Monday, September 13, 2021
Thursday, July 15, 2021
Back in the late 1980s, when Reagan left the White House and it was evident he was in decline, a journalist reported that others had noted the mental failing much earlier because the president began using the word stuff, dropping it in more often rather than developing the rest of the sentence. Instead of being precise and clear, he used the word as a shortcut, making his sentences sound informal rather than incomplete. This, apparently, is a sign of declining mental skills, and an early sign of dementia.
Well, that got my attention. With a grandmother who died with Alzheimer's, and later a mother in the early stages before she died, I took note of the signs I could look for in my own speech. When the use of the word stuff and others like it turned out to be one of them, I hopped on that bandwagon and have been riding it ever since. I have long been uncomfortable with the sloppy use of the word thing, and avoid it whenever possible, so now I had two words that made me cringe when I heard them skidding into place in a sentence.
Changes in contemporary American vocabulary are obvious to anyone who reads an old newspaper from the 1950s or earlier. I'm not convinced this is a sign of the shrinking of our language skills, but it is certainly an indication of their changing. Our writing and speech are much simpler, more casual, blunter in many cases, more often laced with slang. Linguists may argue about the size of the English vocabulary--half a million words or fewer than two hundred thousand if most of the inflections are skimmed off--but in daily transactions our chosen words are few. The ever-present stuff and thing may be a sign of change and nothing more.
A professor in graduate school, in the 1970s, remarked a few times on the tiny vocabulary of a particular Slavic language. I haven't been able to track it down, but I did come across a language thought to have the fewest vocabulary items. Toki Pona is a language created by Sonja Lang, and has 123 words. It takes usually about thirty hours to learn and the speaker must rely heavily on creating metaphors to get his or her point across. I can't say it appeals to me. Even though language grows through metaphor and borrowing from other languages (one of the reasons English vocab is so large and rich), I think I'd be frustrated at not having more words to play with, especially technical terms. This particular language strikes me as replete with versions of stuff and thing.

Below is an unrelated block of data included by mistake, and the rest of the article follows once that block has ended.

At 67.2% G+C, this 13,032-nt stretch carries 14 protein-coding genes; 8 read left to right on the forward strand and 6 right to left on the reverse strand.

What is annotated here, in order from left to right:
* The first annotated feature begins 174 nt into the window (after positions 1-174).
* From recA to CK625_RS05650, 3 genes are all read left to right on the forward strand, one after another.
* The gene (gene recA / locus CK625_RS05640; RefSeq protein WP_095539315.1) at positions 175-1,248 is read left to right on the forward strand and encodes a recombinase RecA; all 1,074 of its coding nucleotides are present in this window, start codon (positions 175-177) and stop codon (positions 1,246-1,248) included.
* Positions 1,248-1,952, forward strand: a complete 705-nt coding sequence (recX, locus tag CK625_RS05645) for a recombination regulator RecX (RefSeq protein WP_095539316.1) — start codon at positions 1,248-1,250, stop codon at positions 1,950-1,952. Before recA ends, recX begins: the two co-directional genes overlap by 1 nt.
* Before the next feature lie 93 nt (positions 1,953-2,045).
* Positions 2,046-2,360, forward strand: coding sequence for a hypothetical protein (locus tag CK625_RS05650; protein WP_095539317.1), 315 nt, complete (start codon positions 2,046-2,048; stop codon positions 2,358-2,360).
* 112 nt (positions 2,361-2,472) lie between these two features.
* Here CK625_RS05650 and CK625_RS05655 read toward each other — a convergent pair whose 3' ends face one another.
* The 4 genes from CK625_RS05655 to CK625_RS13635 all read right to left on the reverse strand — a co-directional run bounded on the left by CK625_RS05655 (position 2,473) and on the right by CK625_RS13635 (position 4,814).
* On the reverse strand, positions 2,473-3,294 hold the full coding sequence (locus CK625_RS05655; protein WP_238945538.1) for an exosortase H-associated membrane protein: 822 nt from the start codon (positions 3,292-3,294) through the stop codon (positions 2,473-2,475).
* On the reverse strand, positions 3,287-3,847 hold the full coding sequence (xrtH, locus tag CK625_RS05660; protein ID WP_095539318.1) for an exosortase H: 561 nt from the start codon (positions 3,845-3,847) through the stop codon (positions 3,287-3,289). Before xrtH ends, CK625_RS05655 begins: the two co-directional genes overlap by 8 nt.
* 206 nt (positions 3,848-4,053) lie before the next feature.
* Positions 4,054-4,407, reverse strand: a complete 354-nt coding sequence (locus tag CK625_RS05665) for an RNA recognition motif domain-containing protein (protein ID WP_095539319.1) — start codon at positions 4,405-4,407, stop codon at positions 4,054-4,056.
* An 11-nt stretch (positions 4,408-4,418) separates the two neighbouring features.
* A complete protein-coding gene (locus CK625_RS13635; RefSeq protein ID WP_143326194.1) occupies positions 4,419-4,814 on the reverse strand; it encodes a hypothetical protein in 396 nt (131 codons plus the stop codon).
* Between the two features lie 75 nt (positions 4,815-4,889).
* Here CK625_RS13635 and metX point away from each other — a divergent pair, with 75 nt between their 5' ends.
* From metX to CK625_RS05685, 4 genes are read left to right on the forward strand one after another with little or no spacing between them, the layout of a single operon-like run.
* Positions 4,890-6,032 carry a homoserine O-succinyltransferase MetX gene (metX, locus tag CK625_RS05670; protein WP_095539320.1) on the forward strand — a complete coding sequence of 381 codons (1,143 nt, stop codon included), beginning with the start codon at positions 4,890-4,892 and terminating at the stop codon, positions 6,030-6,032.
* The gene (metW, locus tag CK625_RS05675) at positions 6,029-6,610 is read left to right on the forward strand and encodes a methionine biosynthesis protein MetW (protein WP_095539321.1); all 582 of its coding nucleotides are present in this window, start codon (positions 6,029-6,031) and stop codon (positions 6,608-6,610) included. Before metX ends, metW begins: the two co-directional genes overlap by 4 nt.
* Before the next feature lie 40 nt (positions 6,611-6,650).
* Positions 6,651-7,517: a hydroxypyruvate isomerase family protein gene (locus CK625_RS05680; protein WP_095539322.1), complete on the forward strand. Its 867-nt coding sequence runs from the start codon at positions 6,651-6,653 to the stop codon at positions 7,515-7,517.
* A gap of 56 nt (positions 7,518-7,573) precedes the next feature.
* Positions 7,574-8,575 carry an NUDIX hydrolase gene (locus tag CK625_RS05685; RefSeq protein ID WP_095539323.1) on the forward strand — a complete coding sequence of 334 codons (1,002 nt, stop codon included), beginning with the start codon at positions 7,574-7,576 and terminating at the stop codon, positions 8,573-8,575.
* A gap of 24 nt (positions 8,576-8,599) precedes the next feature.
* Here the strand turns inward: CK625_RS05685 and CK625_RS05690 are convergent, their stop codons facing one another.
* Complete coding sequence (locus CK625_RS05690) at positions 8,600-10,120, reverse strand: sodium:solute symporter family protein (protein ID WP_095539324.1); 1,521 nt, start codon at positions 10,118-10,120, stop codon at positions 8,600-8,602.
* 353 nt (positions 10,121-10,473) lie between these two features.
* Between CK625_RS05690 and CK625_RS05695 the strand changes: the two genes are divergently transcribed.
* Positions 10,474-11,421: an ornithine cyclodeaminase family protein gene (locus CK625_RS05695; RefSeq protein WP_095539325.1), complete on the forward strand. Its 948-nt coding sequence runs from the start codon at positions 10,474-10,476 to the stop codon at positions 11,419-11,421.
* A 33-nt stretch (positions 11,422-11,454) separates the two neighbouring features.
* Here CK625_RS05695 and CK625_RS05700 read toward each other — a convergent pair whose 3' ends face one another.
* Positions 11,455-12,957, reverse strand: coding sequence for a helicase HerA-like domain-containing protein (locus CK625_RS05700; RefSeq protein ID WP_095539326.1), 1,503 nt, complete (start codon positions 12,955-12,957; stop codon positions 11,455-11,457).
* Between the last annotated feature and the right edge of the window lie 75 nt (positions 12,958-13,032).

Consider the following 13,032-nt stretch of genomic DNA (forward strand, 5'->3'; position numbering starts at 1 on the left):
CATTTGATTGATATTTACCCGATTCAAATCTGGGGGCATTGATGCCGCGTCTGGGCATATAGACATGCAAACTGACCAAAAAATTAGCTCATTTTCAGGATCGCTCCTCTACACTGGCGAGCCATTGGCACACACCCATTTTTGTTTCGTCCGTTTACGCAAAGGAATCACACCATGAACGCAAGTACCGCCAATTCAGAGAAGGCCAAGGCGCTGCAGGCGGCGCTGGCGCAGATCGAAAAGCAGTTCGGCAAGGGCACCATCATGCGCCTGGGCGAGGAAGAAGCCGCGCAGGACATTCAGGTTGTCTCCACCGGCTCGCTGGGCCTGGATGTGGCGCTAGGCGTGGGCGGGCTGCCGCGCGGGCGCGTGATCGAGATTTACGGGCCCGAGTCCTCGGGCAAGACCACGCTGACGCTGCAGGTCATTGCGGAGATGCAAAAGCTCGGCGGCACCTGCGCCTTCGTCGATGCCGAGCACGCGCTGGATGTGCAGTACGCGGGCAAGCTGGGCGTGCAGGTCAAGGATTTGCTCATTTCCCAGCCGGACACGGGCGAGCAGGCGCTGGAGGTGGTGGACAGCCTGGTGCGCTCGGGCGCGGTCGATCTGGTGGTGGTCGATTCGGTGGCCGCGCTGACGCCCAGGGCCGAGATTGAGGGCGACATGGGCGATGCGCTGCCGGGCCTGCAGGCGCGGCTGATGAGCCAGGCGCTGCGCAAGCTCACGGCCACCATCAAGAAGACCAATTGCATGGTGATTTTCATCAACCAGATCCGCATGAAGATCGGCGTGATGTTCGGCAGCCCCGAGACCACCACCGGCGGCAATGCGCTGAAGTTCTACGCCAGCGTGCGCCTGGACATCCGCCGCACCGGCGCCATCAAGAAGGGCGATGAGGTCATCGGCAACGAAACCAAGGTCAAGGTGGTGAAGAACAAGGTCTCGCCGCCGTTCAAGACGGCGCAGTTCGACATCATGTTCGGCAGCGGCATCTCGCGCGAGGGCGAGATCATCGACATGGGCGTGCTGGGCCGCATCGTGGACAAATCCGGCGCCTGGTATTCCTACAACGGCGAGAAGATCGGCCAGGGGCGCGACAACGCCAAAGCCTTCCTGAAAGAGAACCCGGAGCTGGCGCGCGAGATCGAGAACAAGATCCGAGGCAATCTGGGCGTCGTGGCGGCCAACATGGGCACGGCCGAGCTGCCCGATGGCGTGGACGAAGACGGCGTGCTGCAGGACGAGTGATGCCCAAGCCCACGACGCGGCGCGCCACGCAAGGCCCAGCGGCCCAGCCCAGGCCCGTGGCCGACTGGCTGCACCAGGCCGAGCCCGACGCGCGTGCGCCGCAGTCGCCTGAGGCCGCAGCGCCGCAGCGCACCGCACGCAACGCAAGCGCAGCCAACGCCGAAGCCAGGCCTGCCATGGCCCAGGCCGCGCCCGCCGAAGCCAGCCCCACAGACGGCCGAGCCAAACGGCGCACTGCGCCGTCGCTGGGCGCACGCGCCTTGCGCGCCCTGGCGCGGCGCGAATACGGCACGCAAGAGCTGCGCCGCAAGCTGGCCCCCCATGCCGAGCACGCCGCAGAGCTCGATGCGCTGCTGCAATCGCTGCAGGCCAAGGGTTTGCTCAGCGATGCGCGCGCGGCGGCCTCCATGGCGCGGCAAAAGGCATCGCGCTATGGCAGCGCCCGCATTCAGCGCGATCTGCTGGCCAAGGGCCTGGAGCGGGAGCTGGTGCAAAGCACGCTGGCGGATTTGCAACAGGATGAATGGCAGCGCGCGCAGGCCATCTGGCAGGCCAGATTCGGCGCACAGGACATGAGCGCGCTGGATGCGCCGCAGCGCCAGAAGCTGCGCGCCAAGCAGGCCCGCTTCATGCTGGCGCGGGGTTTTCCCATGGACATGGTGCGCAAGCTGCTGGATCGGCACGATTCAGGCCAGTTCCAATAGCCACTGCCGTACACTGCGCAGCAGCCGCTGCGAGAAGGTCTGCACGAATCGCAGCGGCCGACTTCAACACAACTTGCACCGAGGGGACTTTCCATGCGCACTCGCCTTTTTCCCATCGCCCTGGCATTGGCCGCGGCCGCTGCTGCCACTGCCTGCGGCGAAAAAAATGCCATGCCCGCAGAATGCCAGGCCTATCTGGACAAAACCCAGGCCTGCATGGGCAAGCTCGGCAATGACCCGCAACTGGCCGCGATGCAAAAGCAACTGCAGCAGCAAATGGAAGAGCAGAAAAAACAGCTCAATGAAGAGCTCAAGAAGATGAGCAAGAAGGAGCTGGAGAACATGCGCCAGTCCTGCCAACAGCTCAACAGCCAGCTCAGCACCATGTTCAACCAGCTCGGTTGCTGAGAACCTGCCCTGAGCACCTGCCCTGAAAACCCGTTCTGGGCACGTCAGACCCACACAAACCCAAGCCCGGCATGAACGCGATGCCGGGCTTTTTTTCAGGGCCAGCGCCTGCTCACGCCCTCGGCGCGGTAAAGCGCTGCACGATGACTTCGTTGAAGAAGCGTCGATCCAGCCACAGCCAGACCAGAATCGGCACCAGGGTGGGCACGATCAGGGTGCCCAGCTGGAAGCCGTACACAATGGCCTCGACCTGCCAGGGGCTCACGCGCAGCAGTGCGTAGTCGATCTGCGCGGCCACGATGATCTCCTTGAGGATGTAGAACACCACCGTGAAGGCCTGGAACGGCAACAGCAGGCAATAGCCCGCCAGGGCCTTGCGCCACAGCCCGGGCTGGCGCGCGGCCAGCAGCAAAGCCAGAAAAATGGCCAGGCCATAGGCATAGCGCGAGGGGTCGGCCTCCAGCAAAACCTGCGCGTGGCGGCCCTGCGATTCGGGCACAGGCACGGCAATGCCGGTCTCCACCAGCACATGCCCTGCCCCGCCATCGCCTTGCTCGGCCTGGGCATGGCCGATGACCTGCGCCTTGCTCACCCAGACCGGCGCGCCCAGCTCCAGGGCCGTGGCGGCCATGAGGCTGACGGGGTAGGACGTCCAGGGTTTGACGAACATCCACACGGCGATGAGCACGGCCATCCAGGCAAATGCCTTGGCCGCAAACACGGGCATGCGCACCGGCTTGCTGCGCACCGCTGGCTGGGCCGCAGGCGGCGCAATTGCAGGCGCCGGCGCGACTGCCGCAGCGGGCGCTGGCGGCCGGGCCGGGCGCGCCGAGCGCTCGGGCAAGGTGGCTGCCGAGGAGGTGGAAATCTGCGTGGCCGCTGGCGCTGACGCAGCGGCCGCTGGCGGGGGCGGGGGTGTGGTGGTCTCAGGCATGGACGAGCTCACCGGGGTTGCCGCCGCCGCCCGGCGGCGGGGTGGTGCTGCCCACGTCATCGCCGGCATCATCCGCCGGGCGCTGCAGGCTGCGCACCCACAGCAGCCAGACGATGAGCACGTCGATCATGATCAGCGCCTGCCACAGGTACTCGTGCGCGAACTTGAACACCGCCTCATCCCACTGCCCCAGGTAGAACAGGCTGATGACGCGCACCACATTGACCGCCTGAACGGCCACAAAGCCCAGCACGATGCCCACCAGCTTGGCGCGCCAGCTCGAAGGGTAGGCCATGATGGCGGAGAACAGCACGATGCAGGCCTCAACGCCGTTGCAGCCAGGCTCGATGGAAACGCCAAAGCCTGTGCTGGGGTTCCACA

A writer who captures a character's linguistic oddities--speech patterns and rhythms, vocabulary and inflection--wins my eternal admiration. This doesn't mean the author demonstrates a vast vocabulary; only that she captures the peculiarities of an individual in words. The first time I read George Higgins I felt like I was in the room with his characters and at any moment they'd be menacing me as though I were in the story.
The news about Reagan may have startled me out of a complacency I didn't know I had. But in the end it made me a more conscientious writer, alert to moments of laziness in thinking and writing that can be corrected and thus perhaps improve the work in ways not imagined. Whatever challenges me to be more alert is good, regardless of the original motivation.
Friday, June 11, 2021
There was a time in my life, not so long ago, when I could say that I never wasted time. I couldn't because I simply had so much to do. I worked full time, produced a semiannual literary journal with a colleague and later an anthology of crime fiction with two other colleagues, ran a monthly writers' group, critiqued friends' mss, and oversaw my mother's health care during a critical time. And I wrote.
My focus was on crime fiction, novels in two series with a few short stories based on the main character in one, Anita Ray. I wrote both stories and novels during the brief interlude between arriving home from work and dinner, after taking snatches of time during lunch or while walking to a meeting or waiting on hold to think through what I wanted to write in the next scene or passage when I got home. When I could I attended writers' conferences and participated in a few volunteer projects. And then I retired.